My Outlook email program has begun blocking newsletters from National Geographic that I suppose some people might consider controversial (the history of the LGBTQ civil rights movement, for example).

When I click the email to read more or to see more photos, I’m sometimes told that content is blocked.

Why is this happening?

Outlook isn’t designed to block specific content. But, for computer security reasons, it will block some email images and Web links.

That happens because Outlook sometimes considers an email to be suspicious, even though there’s not enough evidence to classify it as harmful. An email may be considered suspicious if it comes from a sender that Outlook doesn’t recognize and has some of the characteristics of a harmful email. (Harmful emails typically contain malicious software or engage in “phishing,” which means the sender tries to trick you into disclosing personal information.) Outlook sends these suspicious emails to your inbox, but disables any online links they contain.

Why would National Geographic newsletters be considered suspicious? Because they are mass-mailed to thousands of people, just as harmful email is. And Outlook doesn’t understand that you trust National Geographic to send you safe emails.

Here’s how this type of Outlook email blocking works, and how you can turn it off:

Photos: Emailed newsletters typically contain HTML (hypertext markup language) photos that are in fact links to the original photo on someone’s website. If you click on one of these linked photos, you will be taken somewhere on the internet. Outlook considers this suspicious and blocks the linked photos from appearing in an email.

What to do about it: To turn off automatic blocking of linked photos, change Outlook’s “automatic download” settings, add the sender’s email address to your address book and add the sender’s “domain name” (nationalgeographic.com) to Outlook’s “safe sender list.” (See tinyurl.com/y6er5ptf and scroll down to Outlook.)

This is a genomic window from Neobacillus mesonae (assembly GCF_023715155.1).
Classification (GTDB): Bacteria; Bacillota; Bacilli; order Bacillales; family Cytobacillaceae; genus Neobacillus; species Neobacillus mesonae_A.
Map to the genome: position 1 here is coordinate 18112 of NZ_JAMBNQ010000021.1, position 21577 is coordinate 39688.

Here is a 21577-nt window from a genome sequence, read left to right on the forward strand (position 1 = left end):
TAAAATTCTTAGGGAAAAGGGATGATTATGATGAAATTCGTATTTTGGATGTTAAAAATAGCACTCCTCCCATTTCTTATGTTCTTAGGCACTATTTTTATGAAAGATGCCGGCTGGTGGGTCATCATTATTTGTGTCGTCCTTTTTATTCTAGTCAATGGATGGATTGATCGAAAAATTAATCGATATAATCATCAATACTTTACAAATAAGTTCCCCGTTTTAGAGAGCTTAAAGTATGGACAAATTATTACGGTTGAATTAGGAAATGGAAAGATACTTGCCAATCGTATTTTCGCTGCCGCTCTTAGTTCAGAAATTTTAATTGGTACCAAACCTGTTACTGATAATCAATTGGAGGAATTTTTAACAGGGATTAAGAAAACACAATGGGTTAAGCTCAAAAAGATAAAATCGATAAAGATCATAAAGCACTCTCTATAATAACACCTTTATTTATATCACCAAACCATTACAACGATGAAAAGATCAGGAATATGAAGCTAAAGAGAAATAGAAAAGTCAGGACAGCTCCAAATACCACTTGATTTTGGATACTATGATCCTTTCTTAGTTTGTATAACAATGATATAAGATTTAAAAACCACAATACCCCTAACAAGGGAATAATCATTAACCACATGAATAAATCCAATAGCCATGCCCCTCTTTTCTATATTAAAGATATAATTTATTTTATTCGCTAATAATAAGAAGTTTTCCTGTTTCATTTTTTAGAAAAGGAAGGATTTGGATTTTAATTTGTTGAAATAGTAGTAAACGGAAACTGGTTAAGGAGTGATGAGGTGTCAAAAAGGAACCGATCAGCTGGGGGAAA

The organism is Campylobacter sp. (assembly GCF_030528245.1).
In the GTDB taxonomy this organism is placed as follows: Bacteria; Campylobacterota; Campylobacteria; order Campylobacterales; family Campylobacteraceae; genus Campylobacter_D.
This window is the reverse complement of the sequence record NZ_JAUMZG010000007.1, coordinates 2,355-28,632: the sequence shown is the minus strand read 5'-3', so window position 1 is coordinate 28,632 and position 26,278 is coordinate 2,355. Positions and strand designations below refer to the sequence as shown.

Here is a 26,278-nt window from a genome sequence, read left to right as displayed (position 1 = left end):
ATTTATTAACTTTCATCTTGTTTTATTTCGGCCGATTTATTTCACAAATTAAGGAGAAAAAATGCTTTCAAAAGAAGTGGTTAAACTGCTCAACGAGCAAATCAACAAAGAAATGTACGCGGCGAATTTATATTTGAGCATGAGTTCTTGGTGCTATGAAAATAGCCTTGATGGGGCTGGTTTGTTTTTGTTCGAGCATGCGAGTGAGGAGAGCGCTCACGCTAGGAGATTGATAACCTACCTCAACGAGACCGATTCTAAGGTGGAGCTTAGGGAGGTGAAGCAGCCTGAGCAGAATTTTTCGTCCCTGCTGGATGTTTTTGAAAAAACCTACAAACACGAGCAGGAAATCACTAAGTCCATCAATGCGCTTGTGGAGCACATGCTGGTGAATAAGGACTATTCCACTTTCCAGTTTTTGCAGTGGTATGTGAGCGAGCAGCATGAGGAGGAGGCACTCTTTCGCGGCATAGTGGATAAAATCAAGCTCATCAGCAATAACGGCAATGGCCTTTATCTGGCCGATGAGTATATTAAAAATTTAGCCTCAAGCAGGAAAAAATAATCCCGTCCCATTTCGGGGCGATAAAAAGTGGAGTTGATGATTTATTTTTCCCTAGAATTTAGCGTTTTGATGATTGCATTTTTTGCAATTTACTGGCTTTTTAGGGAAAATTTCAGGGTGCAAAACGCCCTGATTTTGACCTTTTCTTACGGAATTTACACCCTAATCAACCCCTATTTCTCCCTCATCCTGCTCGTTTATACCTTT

Links: Outlook disables Web links in suspicious emails to deter phishing attacks.

What to do about it: To change that in Outlook’s settings, see tinyurl.com/y2sx3kco and scroll down to “Turn off automatic disabling of links.”

In your recent column about Windows 7 becoming obsolete (tinyurl.com/y45pgxy6), you didn’t mention the Windows 7 Extended Security Updates.

I’ve read that these updates will make the operating system safe for up to three years beyond January 2020.

Is my information about these updates correct?

Microsoft offers Windows 7 Extended Security Updates only to business customers who have volume software licensing agreements.

Consumers cannot obtain Windows 7 security updates after Jan. 14, 2020.

As I said in the earlier column, Windows 7 will not be safe without regular Microsoft security updates. These updates cannot be replaced by any antivirus, anti-malware or firewall software. As a result, consumers should stop using Windows 7 by January. The only consumer Windows operating systems that will be safe after Jan. 14 are Windows 10 and Windows 8.1.

Steve Alexander covers technology for the Minneapolis Star Tribune. Readers can send questions to him at steve.j.alexander@gmail.com. Include a full name, city and phone number.